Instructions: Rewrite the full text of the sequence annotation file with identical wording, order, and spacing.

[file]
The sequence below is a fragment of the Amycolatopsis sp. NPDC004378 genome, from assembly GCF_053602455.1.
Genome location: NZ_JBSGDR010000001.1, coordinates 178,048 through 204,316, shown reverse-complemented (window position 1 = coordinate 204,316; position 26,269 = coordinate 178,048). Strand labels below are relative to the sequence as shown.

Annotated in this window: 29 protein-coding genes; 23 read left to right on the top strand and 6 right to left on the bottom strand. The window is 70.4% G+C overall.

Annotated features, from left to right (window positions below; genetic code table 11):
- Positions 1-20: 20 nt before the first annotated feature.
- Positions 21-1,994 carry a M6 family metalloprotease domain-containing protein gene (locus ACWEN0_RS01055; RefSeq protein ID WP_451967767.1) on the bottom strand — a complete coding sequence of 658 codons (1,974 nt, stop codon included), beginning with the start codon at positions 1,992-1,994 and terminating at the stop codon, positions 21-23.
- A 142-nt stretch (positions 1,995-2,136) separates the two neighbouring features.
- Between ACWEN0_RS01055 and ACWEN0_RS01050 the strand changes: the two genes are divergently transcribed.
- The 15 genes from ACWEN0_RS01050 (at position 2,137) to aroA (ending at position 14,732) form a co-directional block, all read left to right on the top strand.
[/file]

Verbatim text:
The sequence below is a fragment of the Amycolatopsis sp. NPDC004378 genome, from assembly GCF_053602455.1.
Genome location: NZ_JBSGDR010000001.1, coordinates 178,048 through 204,316, shown reverse-complemented (window position 1 = coordinate 204,316; position 26,269 = coordinate 178,048). Strand labels below are relative to the sequence as shown.

Annotated in this window: 29 protein-coding genes; 23 read left to right on the top strand and 6 right to left on the bottom strand. The window is 70.4% G+C overall.

Annotated features, from left to right (window positions below; genetic code table 11):
- Positions 1-20: 20 nt before the first annotated feature.
- Positions 21-1,994 carry a M6 family metalloprotease domain-containing protein gene (locus ACWEN0_RS01055; RefSeq protein ID WP_451967767.1) on the bottom strand — a complete coding sequence of 658 codons (1,974 nt, stop codon included), beginning with the start codon at positions 1,992-1,994 and terminating at the stop codon, positions 21-23.
- A 142-nt stretch (positions 1,995-2,136) separates the two neighbouring features.
- Between ACWEN0_RS01055 and ACWEN0_RS01050 the strand changes: the two genes are divergently transcribed.
- The 15 genes from ACWEN0_RS01050 (at position 2,137) to aroA (ending at position 14,732) form a co-directional block, all read left to right on the top strand.